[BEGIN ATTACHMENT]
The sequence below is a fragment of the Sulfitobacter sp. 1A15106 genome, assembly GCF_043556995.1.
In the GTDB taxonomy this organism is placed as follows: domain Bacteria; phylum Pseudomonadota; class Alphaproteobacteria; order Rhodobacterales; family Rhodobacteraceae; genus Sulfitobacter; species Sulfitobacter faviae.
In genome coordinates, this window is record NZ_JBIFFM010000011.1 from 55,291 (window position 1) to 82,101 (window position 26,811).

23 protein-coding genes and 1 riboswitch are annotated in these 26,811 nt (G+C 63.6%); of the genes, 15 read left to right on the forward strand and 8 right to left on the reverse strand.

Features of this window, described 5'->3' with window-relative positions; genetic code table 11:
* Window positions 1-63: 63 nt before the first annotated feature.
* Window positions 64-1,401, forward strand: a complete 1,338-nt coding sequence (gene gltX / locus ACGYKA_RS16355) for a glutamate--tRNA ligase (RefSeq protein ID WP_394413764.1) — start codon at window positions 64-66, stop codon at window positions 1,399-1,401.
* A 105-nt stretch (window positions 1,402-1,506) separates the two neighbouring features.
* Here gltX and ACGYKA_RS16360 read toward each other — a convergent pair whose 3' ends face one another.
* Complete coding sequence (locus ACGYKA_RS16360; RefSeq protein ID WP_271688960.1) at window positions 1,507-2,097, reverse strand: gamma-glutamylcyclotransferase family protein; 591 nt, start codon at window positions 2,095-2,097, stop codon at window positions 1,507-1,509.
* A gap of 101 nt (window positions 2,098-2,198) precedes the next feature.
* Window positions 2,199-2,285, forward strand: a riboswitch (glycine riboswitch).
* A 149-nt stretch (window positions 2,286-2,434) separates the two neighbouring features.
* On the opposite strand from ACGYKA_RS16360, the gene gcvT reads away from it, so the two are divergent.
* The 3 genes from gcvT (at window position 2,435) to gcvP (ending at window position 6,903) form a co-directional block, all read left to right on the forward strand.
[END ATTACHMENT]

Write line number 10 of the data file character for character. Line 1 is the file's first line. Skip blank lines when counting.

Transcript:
* Complete coding sequence (locus ACGYKA_RS16360; RefSeq protein ID WP_271688960.1) at window positions 1,507-2,097, reverse strand: gamma-glutamylcyclotransferase family protein; 591 nt, start codon at window positions 2,095-2,097, stop codon at window positions 1,507-1,509.